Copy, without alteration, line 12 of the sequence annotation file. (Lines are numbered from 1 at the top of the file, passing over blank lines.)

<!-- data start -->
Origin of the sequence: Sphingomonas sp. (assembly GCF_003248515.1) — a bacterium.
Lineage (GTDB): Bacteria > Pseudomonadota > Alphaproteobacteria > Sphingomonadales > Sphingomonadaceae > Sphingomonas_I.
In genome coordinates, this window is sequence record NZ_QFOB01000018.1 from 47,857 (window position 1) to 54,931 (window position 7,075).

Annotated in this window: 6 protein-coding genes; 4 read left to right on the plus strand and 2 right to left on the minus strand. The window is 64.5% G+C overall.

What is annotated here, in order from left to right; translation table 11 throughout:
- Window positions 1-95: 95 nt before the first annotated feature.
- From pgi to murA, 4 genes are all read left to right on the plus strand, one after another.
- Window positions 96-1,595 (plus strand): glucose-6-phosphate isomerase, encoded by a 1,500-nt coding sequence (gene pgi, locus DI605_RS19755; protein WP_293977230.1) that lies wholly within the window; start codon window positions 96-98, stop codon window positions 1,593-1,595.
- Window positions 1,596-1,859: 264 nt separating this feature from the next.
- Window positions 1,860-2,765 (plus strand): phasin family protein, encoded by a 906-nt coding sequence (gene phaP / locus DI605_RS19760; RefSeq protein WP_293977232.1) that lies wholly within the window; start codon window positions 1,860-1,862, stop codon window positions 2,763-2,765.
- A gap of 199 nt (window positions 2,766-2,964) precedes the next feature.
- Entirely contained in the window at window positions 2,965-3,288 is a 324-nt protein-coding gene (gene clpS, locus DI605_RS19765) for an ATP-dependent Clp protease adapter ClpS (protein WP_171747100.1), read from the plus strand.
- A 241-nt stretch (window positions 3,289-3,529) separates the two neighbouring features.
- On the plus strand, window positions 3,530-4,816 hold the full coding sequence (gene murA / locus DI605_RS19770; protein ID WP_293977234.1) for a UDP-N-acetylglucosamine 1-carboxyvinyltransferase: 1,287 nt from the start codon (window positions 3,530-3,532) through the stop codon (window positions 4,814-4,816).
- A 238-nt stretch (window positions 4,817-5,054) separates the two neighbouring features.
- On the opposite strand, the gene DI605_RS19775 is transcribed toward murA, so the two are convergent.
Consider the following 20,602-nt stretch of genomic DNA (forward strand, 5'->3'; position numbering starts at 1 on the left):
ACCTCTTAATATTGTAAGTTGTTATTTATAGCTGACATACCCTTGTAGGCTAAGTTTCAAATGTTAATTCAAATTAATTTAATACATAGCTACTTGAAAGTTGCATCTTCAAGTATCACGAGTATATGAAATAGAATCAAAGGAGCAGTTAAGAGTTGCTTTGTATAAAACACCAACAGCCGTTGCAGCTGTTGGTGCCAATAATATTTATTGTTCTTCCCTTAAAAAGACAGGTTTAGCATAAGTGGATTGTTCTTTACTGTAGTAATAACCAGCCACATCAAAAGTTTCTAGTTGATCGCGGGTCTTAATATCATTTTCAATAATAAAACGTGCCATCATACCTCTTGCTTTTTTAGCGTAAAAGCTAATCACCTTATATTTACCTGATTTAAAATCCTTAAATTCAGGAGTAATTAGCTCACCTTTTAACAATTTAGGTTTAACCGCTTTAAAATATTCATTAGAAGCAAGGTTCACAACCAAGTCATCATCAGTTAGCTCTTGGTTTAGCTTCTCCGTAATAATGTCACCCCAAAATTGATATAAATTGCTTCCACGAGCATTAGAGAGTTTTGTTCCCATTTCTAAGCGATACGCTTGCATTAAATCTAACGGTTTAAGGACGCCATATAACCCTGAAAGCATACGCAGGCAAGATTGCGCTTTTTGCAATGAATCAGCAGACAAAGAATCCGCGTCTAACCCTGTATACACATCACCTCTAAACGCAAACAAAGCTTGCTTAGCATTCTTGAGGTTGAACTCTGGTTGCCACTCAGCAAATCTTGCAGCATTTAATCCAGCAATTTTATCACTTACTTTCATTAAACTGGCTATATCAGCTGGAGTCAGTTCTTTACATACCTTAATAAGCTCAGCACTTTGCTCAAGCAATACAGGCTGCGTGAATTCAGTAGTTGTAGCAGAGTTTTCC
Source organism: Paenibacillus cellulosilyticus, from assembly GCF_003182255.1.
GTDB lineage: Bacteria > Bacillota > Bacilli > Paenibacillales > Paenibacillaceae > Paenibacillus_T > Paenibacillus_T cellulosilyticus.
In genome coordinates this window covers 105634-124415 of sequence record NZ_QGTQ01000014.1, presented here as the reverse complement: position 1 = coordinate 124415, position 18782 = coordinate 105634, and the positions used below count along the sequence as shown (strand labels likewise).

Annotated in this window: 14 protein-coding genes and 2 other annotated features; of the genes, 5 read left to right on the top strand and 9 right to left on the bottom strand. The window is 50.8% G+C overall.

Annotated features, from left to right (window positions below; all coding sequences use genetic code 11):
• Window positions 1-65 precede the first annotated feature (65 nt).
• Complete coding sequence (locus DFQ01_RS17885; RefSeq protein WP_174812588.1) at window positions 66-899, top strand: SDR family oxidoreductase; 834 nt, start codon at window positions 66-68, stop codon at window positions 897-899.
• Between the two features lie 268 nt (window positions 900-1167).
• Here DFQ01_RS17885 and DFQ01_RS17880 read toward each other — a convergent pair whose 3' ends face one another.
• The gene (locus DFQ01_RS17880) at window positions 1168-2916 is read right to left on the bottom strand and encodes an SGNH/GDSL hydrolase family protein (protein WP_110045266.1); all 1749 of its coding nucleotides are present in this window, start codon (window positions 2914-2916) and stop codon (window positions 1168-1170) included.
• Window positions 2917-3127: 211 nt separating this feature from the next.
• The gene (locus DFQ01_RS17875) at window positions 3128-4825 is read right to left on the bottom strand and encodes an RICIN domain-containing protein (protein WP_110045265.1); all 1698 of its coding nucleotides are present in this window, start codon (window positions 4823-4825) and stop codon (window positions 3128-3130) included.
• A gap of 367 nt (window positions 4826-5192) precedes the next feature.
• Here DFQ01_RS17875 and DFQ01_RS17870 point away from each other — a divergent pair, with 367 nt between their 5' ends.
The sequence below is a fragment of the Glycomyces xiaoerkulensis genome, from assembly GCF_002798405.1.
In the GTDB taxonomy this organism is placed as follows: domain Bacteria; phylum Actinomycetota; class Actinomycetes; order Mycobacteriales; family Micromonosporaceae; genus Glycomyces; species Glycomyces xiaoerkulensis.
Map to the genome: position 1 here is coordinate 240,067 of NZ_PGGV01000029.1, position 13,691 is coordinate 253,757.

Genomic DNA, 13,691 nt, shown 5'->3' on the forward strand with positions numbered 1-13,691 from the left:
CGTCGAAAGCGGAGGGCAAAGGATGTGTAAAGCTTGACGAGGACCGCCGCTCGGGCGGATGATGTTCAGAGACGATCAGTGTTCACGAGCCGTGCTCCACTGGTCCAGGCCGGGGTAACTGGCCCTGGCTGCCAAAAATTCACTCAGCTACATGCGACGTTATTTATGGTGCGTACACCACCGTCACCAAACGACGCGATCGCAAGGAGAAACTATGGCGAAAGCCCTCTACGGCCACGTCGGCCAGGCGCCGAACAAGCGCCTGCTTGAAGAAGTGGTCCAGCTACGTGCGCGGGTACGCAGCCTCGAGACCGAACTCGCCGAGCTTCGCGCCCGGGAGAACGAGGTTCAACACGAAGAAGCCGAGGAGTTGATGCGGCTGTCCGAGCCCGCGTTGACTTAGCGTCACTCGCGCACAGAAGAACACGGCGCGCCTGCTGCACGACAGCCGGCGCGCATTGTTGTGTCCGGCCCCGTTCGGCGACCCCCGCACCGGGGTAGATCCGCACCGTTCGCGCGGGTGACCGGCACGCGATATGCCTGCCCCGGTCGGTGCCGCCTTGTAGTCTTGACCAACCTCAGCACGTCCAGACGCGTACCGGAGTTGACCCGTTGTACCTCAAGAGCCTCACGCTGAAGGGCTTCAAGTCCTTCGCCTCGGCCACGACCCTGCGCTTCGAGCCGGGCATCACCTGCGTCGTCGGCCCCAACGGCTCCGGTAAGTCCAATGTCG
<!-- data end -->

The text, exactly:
- Entirely contained in the window at window positions 2,965-3,288 is a 324-nt protein-coding gene (gene clpS, locus DI605_RS19765) for an ATP-dependent Clp protease adapter ClpS (protein WP_171747100.1), read from the plus strand.